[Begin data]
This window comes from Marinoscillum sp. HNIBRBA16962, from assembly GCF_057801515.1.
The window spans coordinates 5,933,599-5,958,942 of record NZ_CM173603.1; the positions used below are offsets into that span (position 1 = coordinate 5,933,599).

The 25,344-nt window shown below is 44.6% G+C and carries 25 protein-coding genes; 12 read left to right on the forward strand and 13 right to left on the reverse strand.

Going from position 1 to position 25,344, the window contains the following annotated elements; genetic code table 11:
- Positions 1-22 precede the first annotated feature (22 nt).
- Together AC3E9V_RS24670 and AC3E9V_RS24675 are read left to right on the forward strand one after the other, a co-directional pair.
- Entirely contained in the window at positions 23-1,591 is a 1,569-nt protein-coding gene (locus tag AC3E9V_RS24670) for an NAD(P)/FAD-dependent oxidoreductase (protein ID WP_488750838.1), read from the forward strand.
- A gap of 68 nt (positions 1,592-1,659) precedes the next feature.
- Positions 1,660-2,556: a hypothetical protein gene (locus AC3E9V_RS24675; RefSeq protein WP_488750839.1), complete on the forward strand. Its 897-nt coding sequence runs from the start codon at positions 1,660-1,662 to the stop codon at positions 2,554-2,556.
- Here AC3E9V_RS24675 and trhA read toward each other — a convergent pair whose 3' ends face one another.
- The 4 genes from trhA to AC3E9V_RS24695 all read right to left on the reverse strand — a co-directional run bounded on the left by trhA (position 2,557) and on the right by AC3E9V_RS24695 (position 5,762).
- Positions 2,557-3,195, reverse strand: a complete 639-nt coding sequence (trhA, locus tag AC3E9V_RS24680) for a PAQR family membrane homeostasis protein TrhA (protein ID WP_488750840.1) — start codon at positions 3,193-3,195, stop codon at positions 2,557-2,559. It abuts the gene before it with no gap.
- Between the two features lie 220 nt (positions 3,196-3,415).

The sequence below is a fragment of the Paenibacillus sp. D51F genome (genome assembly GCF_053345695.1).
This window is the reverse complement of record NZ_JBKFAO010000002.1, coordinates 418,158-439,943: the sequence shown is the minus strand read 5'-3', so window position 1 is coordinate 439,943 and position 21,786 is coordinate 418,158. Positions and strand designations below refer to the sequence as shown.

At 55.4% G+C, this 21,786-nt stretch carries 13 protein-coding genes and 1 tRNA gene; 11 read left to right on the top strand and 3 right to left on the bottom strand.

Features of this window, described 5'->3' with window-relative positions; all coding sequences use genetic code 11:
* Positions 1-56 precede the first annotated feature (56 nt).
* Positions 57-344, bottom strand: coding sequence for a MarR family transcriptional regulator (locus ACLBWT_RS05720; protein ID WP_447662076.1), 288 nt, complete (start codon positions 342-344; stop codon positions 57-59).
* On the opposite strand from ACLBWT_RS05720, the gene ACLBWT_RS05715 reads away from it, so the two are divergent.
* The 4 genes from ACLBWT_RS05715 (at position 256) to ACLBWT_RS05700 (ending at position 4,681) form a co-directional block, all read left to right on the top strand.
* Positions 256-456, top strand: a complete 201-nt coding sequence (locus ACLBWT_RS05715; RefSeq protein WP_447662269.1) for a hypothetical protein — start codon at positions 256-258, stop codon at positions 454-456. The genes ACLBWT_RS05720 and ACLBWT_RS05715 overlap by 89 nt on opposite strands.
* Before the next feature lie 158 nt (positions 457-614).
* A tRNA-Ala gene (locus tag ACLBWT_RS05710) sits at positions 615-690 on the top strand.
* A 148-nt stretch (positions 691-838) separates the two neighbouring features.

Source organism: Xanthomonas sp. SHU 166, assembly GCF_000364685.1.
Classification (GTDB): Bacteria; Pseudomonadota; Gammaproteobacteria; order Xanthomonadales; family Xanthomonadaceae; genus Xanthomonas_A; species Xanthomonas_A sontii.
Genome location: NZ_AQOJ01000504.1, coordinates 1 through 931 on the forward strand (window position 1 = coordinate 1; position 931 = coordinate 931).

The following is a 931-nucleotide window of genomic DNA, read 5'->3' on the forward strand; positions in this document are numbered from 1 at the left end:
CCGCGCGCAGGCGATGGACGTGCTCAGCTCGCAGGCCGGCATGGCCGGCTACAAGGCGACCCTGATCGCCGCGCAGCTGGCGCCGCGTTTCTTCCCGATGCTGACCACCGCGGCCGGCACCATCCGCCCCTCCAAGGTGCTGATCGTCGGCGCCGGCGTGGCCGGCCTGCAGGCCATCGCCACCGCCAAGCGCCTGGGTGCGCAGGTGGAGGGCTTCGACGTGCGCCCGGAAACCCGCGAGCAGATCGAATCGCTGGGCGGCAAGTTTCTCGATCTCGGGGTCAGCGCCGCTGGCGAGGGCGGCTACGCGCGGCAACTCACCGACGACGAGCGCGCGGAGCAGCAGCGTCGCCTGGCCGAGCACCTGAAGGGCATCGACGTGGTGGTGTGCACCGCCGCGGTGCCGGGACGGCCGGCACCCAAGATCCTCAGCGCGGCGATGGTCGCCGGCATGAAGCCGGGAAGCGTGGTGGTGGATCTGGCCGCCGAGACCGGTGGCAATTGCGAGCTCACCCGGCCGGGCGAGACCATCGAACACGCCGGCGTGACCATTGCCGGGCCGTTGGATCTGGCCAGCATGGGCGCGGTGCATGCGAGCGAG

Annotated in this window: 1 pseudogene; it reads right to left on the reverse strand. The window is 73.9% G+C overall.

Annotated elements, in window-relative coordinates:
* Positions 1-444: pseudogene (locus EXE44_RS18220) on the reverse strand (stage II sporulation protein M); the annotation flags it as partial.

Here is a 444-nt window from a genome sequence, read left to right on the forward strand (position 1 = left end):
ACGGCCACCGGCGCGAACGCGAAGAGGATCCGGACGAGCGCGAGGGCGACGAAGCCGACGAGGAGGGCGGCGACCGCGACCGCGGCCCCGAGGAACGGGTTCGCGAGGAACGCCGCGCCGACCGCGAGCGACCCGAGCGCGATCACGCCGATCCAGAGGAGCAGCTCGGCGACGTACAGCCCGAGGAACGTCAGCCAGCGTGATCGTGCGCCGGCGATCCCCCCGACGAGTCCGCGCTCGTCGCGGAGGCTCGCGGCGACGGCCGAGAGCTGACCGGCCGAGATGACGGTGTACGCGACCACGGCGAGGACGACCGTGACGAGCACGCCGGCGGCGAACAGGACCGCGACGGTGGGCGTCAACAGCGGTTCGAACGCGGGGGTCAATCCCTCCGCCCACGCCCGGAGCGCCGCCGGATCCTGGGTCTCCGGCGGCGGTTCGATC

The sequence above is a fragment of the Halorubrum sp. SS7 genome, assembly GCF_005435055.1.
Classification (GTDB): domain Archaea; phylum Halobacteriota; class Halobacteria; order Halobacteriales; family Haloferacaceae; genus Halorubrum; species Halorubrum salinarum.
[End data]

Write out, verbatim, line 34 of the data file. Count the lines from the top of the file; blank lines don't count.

Here is a 444-nt window from a genome sequence, read left to right on the forward strand (position 1 = left end):